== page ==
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Gore acquires maker of ultrasound components


W. L. Gore & Associates, best known in the medical world for its fluoropolymer-based surgical products, has acquired ultrasound manufacturer Tetrad.

W. L. Gore & Associates, best known in the medical world for its fluoropolymer-based surgical products, has acquired ultrasound manufacturer Tetrad.

Under terms of the agreement, implemented March 31, Tetrad will function as a wholly owned subsidiary of Gore and maintain its operations in Englewood, CO. Details, including the price of the acquisition, were not disclosed.

The companies describe the union as synergistic. Gore and Tetrad both serve medical OEMs involved in ultrasound technology. Both have expertise with interconnector cable systems.

Gore manufactures cable assemblies, while Tetrad produces ultrasound transducers, probes, and imaging systems. Before the acquisition, Tetrad had been using the Gore Medical Probe Cable Assemblies in its probes.

"To make a complete probe, you need those two pieces, the cable assemblies and transducers,"said Tetrad president and CEO Said Azim, Ph.D.. "As we advance the technology, the intricacies of making these interconnections and of increasing performance require tighter integration and cooperation between the interconnect supplier and the transducer supplier. That's what this acquisition will bring."

Azim believes the arrangement will enhance Tetrad's capabilities.

"This will provide us with more people and more technical resources," he said. "Before, we were a small company and we were operating like a small company. Now, all of our resource needs will be addressed."

Tetrad has 55 employees, all working in one location. Gore has 7000 employees at 45 locations across the world with headquarters in Newark, DE. Gore generates annual sales of nearly $2 billion. Azim said the now-combined capabilities represent strong technical synergy.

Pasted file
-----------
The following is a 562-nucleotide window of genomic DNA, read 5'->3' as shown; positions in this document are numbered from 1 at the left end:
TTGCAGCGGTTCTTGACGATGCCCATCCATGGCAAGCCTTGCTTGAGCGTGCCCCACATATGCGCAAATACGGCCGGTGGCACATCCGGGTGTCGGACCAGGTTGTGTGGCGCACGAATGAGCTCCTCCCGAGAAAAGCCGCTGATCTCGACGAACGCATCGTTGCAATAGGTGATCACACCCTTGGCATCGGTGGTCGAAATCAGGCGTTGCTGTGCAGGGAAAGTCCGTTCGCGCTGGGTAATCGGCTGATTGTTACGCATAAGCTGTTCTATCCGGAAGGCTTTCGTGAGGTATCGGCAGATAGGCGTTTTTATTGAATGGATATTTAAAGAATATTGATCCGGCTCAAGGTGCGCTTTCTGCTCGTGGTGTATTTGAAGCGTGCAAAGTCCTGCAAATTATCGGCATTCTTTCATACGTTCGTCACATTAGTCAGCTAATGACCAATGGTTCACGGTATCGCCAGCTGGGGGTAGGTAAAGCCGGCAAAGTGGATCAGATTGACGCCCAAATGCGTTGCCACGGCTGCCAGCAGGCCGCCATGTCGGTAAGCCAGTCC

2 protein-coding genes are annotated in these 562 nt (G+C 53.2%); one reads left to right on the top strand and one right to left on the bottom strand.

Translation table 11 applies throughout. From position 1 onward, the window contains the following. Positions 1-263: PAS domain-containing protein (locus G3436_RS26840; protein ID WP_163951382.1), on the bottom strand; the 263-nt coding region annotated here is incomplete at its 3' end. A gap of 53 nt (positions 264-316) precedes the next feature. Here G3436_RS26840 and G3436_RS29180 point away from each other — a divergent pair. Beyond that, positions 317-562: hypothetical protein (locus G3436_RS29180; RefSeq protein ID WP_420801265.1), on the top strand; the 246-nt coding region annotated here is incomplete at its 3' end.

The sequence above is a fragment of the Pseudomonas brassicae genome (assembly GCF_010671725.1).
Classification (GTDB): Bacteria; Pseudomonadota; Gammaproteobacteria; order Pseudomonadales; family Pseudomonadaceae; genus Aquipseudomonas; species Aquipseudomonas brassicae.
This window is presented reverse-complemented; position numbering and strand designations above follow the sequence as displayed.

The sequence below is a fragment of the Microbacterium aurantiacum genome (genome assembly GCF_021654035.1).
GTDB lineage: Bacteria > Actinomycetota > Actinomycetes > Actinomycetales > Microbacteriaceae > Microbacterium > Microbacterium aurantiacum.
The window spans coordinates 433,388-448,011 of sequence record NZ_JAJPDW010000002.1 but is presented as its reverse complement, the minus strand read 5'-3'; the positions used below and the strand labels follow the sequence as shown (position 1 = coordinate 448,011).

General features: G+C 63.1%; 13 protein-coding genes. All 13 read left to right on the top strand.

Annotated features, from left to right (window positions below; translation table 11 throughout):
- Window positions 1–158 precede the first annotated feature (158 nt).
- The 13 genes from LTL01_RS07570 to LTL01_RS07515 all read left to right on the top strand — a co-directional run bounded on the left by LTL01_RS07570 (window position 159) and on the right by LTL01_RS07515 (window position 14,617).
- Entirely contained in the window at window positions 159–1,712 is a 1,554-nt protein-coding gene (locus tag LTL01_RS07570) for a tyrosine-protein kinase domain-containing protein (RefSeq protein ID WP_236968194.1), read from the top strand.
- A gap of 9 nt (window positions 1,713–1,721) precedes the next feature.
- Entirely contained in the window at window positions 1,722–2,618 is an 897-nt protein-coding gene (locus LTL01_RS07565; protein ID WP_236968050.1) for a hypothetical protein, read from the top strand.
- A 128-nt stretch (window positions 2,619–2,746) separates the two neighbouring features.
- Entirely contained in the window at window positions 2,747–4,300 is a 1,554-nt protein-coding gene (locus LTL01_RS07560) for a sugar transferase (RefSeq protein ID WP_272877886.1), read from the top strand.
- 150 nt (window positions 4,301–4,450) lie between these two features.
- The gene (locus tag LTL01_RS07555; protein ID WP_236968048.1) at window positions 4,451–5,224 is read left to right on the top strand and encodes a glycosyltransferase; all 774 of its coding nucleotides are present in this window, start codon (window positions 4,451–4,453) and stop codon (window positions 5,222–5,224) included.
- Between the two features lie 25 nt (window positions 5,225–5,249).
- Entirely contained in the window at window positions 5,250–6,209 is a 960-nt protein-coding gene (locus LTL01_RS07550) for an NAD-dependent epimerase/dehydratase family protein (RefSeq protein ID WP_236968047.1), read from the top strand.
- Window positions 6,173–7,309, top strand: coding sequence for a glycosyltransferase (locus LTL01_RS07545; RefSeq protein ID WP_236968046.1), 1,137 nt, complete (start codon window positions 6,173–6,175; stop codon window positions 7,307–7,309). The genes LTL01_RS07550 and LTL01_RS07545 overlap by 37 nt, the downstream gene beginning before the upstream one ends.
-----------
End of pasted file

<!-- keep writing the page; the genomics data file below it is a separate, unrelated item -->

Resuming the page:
"Gore is an extremely strong company when it comes to materials," he said. "That is how it has made its name. There will be many opportunities to take advantage of that in our future developments of ultrasound products."

The proprietary technologies Gore has developed based on the polymer polytetrafluoroethylene have made the company a world-class manufacturer of fluoropolymer-based surgical and medical OEM products. Its portfolio includes products for electronic signal transmission, fabric laminates, and medical implants. It also produces membrane, filtration, sealant, and fiber technologies for various industries.

Tetrad is a major supplier of medical ultrasound probes, imaging systems, and surgical products for end users and international OEMs. The company made its mark by pioneering unique probe concepts, such as articulated rotating laparoscopic probes, integrated laparoscopic biopsy, and miniature laparoscopic probes. The firm's acquisition by Gore widens the scope of Tetrad's manufacturing resources.

"We now have resources for manufacturing in several plants in the U.S. and in Europe and Asia," Azim said.

Tetrad serves customers in three market areas: customers who license a specific technology for use in foreign countries, small companies that purchase only transducers, and large OEMS that buy probes and transducers for integration into their own ultrasound systems.

For the most part, Tetrad has done business with larger organizations, and Azim said the acquisition will finally eliminate the major question that colored almost all of its business relationships.

"When you have big customers, they always wonder whether your company is big enough to be a reliable supplier for the long run," he said. "That question goes away now that we've become part of Gore. We've added manufacturing capabilities and can enter into long-term agreements beneficial to both sides."

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